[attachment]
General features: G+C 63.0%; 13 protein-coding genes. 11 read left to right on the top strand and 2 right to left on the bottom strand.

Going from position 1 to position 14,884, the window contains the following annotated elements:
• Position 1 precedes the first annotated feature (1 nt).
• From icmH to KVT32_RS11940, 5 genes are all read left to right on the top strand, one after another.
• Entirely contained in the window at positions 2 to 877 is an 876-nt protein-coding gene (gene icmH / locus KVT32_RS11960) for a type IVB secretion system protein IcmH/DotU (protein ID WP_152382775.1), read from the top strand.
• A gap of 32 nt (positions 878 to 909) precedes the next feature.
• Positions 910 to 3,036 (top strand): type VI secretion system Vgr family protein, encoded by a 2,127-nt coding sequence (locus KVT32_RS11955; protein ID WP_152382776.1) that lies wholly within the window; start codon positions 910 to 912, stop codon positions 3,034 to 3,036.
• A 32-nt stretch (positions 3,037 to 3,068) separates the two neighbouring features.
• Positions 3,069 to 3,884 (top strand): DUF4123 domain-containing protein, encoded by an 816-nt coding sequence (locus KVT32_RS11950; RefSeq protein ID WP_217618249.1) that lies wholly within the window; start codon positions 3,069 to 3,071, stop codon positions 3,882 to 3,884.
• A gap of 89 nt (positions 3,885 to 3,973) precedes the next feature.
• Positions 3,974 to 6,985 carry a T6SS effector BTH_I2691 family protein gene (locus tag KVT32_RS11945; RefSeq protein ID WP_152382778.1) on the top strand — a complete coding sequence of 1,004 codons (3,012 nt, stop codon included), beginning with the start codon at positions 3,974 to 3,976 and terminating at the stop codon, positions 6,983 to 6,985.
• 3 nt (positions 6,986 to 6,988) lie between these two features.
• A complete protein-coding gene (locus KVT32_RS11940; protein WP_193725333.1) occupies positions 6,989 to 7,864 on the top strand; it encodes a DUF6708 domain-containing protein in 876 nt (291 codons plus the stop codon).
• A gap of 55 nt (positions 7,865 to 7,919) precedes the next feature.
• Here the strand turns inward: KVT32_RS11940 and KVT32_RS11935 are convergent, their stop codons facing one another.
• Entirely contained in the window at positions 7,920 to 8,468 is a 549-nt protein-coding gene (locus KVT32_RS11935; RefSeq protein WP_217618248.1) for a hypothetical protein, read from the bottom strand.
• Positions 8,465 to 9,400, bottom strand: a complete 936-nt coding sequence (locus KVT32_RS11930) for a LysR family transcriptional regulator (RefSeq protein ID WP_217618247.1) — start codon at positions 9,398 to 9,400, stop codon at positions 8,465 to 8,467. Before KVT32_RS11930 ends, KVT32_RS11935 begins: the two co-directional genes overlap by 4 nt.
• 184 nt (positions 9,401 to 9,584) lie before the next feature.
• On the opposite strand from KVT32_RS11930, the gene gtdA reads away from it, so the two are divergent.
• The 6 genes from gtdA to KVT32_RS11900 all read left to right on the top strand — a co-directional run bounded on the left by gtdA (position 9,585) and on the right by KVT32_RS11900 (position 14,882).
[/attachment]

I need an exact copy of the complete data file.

General features: G+C 63.0%; 13 protein-coding genes. 11 read left to right on the top strand and 2 right to left on the bottom strand.

Going from position 1 to position 14,884, the window contains the following annotated elements:
• Position 1 precedes the first annotated feature (1 nt).
• From icmH to KVT32_RS11940, 5 genes are all read left to right on the top strand, one after another.
• Entirely contained in the window at positions 2 to 877 is an 876-nt protein-coding gene (gene icmH / locus KVT32_RS11960) for a type IVB secretion system protein IcmH/DotU (protein ID WP_152382775.1), read from the top strand.
• A gap of 32 nt (positions 878 to 909) precedes the next feature.
• Positions 910 to 3,036 (top strand): type VI secretion system Vgr family protein, encoded by a 2,127-nt coding sequence (locus KVT32_RS11955; protein ID WP_152382776.1) that lies wholly within the window; start codon positions 910 to 912, stop codon positions 3,034 to 3,036.
• A 32-nt stretch (positions 3,037 to 3,068) separates the two neighbouring features.
• Positions 3,069 to 3,884 (top strand): DUF4123 domain-containing protein, encoded by an 816-nt coding sequence (locus KVT32_RS11950; RefSeq protein ID WP_217618249.1) that lies wholly within the window; start codon positions 3,069 to 3,071, stop codon positions 3,882 to 3,884.
• A gap of 89 nt (positions 3,885 to 3,973) precedes the next feature.
• Positions 3,974 to 6,985 carry a T6SS effector BTH_I2691 family protein gene (locus tag KVT32_RS11945; RefSeq protein ID WP_152382778.1) on the top strand — a complete coding sequence of 1,004 codons (3,012 nt, stop codon included), beginning with the start codon at positions 3,974 to 3,976 and terminating at the stop codon, positions 6,983 to 6,985.
• 3 nt (positions 6,986 to 6,988) lie between these two features.
• A complete protein-coding gene (locus KVT32_RS11940; protein WP_193725333.1) occupies positions 6,989 to 7,864 on the top strand; it encodes a DUF6708 domain-containing protein in 876 nt (291 codons plus the stop codon).
• A gap of 55 nt (positions 7,865 to 7,919) precedes the next feature.
• Here the strand turns inward: KVT32_RS11940 and KVT32_RS11935 are convergent, their stop codons facing one another.
• Entirely contained in the window at positions 7,920 to 8,468 is a 549-nt protein-coding gene (locus KVT32_RS11935; RefSeq protein WP_217618248.1) for a hypothetical protein, read from the bottom strand.
• Positions 8,465 to 9,400, bottom strand: a complete 936-nt coding sequence (locus KVT32_RS11930) for a LysR family transcriptional regulator (RefSeq protein ID WP_217618247.1) — start codon at positions 9,398 to 9,400, stop codon at positions 8,465 to 8,467. Before KVT32_RS11930 ends, KVT32_RS11935 begins: the two co-directional genes overlap by 4 nt.
• 184 nt (positions 9,401 to 9,584) lie before the next feature.
• On the opposite strand from KVT32_RS11930, the gene gtdA reads away from it, so the two are divergent.
• The 6 genes from gtdA to KVT32_RS11900 all read left to right on the top strand — a co-directional run bounded on the left by gtdA (position 9,585) and on the right by KVT32_RS11900 (position 14,882).